The Lola B12/60

The Lola B08/60 was Lola Cars International’s first closed-cockpit sports prototype built since the 1992 T92/10. Announced in late 2006, the B08/60 had been developed following not only Peugeot’s introduction of their closed-cockpit coupe, the 908 HDi, but also the Automobile Club de l’Ouest’s (ACO) announcement of rule changes in 2010 that would have allowed only closed-cockpit LMP1s at the 24 Hours of Le Mans. Lola set out to build a car that could compete with the aerodynamic advantages of the 908 and other planned coupes, while getting ahead for the 2010 rule changes.

The design of the B08/60 shares many elements with its predecessor, the B06/10, with notable exception of the closed versus open cockpits. The nose and sidepods feature similar cooling and venting structures as the B06/10, while a slightly larger nose is based on the 2007-spec designs offered by Lola. Phil Tiller was in charge of the B08/60’s aerodynamics, and developed the narrow cockpit. Integrated in the cockpit design was a roof-mounted air intake for the engine. The shoulders of the cockpit were also designed in a stepped fashion.

The B08 and the uprated B09 series of cars ran in both Le Mans and ALMS, in both LMP1 and LMP2 specification, with a variety of engines. Prodrive fitted the Aston Martin V12 engine to an uprated version of the B08/60 to create their Lola-Aston Martin B09/60 or Aston Martin DBR1-2 as it was also known.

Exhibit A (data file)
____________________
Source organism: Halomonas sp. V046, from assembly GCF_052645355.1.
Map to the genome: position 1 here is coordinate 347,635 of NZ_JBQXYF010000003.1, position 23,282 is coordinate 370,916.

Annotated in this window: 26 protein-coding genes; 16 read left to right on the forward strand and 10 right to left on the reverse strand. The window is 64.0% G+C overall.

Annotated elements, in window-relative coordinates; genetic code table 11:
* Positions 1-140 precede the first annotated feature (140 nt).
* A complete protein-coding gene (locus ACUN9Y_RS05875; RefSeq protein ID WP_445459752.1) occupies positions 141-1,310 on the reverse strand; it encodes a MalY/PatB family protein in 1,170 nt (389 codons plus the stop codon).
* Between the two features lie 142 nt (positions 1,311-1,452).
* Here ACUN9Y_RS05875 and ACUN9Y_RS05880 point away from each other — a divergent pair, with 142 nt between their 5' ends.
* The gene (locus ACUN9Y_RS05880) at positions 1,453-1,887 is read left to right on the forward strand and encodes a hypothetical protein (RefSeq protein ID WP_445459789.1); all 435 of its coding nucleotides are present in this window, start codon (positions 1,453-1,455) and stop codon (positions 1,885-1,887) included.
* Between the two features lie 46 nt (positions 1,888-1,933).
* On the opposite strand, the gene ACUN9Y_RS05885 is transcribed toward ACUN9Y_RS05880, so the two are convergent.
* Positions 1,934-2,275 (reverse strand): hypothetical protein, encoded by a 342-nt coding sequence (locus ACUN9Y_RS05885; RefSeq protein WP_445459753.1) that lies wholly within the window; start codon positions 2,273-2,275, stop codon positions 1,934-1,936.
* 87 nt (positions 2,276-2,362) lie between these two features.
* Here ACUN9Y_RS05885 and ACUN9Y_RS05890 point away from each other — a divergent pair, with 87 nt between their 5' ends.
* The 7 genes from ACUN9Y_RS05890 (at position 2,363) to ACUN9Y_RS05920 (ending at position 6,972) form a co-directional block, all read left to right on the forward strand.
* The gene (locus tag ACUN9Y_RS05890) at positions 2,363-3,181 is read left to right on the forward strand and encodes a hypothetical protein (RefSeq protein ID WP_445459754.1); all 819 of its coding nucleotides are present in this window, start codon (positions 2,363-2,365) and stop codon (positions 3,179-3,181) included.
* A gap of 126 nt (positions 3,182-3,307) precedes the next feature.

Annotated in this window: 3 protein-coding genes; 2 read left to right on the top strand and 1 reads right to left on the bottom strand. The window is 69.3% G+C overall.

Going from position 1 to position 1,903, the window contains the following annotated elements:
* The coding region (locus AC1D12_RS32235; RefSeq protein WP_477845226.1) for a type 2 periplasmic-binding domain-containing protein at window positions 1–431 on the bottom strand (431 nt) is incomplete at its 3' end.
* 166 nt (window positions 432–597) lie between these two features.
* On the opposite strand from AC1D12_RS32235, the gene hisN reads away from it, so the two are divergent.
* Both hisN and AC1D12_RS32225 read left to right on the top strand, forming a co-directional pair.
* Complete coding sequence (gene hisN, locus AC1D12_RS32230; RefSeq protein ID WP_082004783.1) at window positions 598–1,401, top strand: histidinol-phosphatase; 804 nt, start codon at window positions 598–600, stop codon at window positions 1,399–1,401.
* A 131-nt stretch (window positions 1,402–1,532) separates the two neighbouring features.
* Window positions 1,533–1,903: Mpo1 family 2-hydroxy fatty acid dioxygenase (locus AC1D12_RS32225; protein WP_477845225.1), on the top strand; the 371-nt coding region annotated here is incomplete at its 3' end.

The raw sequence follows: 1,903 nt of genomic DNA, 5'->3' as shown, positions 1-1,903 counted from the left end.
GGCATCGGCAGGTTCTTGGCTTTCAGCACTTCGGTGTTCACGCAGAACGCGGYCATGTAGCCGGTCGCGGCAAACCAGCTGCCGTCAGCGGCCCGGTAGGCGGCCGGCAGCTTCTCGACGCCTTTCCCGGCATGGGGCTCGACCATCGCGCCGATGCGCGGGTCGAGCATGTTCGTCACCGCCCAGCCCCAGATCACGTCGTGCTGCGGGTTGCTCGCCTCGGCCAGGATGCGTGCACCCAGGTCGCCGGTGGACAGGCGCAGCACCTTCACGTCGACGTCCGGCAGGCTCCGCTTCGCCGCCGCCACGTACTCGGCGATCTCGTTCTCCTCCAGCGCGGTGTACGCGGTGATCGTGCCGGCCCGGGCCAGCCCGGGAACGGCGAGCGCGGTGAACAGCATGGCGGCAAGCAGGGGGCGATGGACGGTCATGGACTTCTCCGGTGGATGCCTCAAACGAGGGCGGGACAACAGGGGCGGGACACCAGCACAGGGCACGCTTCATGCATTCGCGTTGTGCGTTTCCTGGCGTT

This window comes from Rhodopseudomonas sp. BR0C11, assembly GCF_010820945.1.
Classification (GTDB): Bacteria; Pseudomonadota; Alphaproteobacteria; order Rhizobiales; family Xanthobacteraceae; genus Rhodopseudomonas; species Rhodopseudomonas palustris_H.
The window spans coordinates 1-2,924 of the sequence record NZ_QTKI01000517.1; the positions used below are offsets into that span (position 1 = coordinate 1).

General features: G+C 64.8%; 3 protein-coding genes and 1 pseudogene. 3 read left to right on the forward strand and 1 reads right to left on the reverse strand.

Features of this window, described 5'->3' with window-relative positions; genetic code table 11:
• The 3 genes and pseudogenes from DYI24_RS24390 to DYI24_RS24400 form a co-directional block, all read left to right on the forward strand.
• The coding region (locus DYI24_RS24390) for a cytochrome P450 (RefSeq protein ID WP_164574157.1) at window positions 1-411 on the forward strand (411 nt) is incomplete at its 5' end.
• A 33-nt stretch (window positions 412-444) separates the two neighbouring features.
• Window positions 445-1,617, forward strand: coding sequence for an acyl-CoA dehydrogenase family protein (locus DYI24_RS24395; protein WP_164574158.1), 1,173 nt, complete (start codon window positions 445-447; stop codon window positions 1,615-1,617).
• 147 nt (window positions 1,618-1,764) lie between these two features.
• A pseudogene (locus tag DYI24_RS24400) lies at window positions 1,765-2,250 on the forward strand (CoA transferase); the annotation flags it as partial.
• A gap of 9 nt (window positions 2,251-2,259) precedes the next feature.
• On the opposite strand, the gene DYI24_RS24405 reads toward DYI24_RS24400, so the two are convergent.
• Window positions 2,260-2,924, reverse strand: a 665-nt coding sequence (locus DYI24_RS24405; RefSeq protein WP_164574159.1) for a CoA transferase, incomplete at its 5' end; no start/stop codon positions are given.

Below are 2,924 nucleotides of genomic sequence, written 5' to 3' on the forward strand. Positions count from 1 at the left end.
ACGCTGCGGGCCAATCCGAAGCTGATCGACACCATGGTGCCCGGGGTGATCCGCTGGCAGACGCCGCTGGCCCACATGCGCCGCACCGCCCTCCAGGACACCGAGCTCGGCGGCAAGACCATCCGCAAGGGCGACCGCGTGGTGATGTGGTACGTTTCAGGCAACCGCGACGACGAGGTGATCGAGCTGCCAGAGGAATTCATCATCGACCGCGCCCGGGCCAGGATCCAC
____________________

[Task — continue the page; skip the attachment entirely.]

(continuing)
A change in the regulations prompted Lola to develop an evolution of the company’s LMP1 car for the 2012 season. The most profound rule change was the now mandatory fin on the engine cover that was intended to prevent rolling when reaching extreme angles during a crash. The revisions in the LMP1 car’s aerodynamics required by the implementations of the fin also inspired the Lola engineers to carry through further changes that made the new B12/60 very distinct from its predecessors.

Following the latest aerodynamics trend, the B12/60 featured very upright and bulbous headlights that were a clear departure from the earlier Lola designs. They were intended to create a better airflow around the very wide front tyres. The minimum size and location of the fin was pre-determined by the regulations, but the Julian Sole led team made the most of it by using the trailing edge of the fin as the mount for the rear wing. Underneath the revised bodywork, the B12/60 was a wholly conventional LMP1 car that was virtually identical to the model it replaced.

Lola had just two customers for the new car; Rebellion Racing in Europe and Dyson Racing in the United States. The former fitted their cars with a Toyota supplied, naturally aspirated V8 while Dyson used a Mazda-badged AER turbo-charged four cylinder engine. Rebellion opted to update their existing cars, which used chassis the team had been racing since 2009 and 2010 respectively, while Dyson Racing acquired two brand new chassis, B12/60 HU01 and B12/60 HU02 (this car). The second Dyson B12/60 HU02 did not debut until the 2013 ALMS season.

This car: B12/60 HU02